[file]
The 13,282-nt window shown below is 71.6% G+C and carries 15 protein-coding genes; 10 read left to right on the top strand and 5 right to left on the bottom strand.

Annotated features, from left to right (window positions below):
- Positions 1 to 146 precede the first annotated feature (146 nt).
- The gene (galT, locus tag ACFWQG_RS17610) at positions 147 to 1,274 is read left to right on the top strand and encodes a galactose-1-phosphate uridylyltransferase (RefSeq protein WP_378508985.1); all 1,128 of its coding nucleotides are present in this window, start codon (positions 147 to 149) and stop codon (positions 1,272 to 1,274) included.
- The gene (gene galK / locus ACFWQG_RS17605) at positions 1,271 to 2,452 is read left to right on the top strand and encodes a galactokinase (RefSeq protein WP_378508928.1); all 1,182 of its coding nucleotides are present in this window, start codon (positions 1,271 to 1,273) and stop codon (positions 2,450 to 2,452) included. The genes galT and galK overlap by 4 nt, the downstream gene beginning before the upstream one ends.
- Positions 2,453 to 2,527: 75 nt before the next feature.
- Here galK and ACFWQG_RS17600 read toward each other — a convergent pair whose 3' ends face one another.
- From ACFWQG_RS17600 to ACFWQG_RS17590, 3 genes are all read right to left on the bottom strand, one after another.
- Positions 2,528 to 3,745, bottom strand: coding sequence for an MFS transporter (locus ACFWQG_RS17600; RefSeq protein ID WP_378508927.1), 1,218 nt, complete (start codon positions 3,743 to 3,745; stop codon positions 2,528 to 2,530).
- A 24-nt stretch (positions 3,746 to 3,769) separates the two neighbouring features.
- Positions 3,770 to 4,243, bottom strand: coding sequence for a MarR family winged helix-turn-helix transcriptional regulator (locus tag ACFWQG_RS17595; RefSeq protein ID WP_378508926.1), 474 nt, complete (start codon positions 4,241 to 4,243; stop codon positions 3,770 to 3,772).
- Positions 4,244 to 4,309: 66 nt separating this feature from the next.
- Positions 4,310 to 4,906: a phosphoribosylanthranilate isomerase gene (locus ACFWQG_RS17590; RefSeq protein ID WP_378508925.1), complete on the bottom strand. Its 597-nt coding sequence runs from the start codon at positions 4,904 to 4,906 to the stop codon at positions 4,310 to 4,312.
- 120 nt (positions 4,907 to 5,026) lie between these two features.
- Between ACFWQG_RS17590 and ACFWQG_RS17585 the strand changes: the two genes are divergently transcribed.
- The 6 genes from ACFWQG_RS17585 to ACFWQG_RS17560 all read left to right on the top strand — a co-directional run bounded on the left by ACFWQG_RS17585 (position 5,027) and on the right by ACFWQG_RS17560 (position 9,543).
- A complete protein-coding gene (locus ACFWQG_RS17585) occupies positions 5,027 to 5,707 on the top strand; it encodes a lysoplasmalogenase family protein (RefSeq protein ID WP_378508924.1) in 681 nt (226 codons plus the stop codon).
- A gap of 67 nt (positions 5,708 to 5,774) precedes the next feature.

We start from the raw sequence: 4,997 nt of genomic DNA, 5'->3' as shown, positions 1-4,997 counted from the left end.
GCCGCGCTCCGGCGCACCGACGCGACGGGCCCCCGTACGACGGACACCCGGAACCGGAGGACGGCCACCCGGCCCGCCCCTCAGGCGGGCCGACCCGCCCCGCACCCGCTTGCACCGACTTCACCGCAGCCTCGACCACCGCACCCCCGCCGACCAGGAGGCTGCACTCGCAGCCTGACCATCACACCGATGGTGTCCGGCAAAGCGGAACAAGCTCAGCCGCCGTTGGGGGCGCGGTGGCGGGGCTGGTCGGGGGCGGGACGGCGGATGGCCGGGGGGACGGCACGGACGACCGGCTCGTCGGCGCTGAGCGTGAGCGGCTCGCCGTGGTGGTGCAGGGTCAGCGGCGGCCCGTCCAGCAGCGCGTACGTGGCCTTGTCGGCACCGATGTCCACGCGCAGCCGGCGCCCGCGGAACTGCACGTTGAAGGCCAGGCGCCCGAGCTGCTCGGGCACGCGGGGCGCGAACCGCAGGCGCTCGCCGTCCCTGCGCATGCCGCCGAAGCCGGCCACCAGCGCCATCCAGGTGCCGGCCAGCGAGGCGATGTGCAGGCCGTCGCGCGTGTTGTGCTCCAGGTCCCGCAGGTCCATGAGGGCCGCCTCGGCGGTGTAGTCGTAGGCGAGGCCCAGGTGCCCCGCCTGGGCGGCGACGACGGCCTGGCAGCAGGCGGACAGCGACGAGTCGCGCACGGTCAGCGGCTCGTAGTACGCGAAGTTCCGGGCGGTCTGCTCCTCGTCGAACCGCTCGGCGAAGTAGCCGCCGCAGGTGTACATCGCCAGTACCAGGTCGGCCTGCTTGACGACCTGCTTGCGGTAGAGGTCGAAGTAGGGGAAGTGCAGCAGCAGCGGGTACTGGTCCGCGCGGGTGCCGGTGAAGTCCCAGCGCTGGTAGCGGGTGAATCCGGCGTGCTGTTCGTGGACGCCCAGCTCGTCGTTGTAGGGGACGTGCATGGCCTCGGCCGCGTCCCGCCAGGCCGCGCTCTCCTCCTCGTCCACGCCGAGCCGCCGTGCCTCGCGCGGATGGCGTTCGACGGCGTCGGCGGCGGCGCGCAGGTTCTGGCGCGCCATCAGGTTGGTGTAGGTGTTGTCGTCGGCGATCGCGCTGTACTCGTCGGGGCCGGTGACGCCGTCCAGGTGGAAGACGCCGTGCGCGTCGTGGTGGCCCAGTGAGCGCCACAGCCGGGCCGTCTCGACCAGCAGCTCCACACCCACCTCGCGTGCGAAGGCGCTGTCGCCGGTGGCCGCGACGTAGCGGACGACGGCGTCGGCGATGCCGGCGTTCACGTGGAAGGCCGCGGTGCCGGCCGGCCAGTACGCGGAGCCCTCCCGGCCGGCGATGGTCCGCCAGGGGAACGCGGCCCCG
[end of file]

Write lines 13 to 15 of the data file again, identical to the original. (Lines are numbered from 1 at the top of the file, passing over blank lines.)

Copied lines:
- Positions 4,310 to 4,906: a phosphoribosylanthranilate isomerase gene (locus ACFWQG_RS17590; RefSeq protein ID WP_378508925.1), complete on the bottom strand. Its 597-nt coding sequence runs from the start codon at positions 4,904 to 4,906 to the stop codon at positions 4,310 to 4,312.
- 120 nt (positions 4,907 to 5,026) lie between these two features.
- Between ACFWQG_RS17590 and ACFWQG_RS17585 the strand changes: the two genes are divergently transcribed.